The ongoing bloodbath in Guinea Conakry is hardly a surprise to keen watchers of politics of that country since the junta came to power last year. The Capt Moussa Dadis Camara-led junta seized power in a bloodless coup after the death of Lansana Conte who had ruled the country for more than two decades. Since military governments are now anathema in the sub region, Capt Camara announced a transition period that will end in January 2010. But he has been ambivalent about his own political future. Now he wants to run for president, now he does not want any more. In our editorial of 19th August 2009 "The Rumbling from Guinea Conakry", we urged the junta leader to nail his colour to the mast in order to ensure a level playing field in the presidential election. In concluding the editorial, we advised thus: "Whatever happens, the Guinean political class should spare the continent the shame of a disputed or violent election."
The shame that we feared has happened much sooner than we had anticipated. The junta outraged the conscience of the world on Monday when troops in Guinea opened fire on an opposition rally, killing at least 58 people. But the death toll has been on the increase since then, with some sources claiming as many as 157 casualties. These were unarmed demonstrators who simply brandished placards calling on the army to stay out of politics. "This is only the beginning of demonstrations and counter demonstrations we can expect in the next few months," a leading voice on Guinean matters Gilles Yabi told the BBC.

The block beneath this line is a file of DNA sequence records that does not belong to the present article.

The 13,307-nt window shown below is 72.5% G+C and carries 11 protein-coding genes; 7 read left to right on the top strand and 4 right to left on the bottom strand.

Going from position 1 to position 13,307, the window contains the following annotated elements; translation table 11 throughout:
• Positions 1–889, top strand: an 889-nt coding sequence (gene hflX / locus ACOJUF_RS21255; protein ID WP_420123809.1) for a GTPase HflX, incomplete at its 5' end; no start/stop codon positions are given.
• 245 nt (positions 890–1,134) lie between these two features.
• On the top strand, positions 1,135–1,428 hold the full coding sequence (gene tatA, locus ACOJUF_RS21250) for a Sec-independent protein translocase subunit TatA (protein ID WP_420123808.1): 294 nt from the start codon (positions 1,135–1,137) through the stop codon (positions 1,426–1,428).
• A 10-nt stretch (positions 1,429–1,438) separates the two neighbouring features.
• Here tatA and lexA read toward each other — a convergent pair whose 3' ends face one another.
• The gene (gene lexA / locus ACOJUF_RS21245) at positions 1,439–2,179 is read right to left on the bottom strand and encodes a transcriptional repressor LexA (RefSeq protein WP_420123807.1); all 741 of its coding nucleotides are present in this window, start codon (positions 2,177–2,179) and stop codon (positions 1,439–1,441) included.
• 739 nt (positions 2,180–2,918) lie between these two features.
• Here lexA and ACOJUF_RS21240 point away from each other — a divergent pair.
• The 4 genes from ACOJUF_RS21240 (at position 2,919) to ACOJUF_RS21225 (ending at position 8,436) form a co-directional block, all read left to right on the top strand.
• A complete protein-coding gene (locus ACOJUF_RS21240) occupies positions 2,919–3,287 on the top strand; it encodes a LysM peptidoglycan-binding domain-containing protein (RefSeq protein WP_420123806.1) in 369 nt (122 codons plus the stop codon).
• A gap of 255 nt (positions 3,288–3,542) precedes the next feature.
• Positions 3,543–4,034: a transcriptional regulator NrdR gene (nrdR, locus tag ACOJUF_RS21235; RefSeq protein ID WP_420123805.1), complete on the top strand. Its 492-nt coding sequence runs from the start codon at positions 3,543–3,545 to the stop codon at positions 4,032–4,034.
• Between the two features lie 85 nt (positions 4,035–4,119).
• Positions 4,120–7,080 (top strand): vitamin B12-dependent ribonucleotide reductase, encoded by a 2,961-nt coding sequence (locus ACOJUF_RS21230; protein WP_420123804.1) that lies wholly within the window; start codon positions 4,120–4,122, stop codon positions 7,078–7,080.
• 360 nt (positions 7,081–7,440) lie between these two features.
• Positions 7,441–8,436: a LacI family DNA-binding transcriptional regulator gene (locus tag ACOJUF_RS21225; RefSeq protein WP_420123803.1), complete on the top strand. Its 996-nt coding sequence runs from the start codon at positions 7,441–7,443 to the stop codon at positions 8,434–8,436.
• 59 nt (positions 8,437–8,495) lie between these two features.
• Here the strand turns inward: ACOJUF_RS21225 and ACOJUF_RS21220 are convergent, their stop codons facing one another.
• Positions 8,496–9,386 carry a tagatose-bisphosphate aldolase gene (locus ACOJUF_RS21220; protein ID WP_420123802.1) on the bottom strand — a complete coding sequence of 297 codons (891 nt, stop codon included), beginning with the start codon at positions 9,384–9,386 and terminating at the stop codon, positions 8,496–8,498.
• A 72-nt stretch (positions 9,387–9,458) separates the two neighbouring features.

Seen in this light, it can be safely assumed that the rot has set in Guinea Conakry. In the face of the probable imminent chaos and violence, the junta might have justification to extend the transitional phase and hang on a little longer. It therefore means that the political future of the country is still misty. The question is no longer whether Capt Camara wants to transform himself into a civilian leader, following in the footsteps of other West African leaders. He wants to 'confiscate' power by riding rough shod over the opposition.
It is up to the international community to tell him that enough is enough. He has already gone too far by massacring innocent citizens whose only crime was standing up for transparency in governance. One way or another, he should be made to understand we no longer live in a world of brute force. Importantly, he must not be allowed to get away with this monstrosity; otherwise, others who think like him will start butchering their citizens for no just cause.
"We are each our own devil, and we make this world our hell."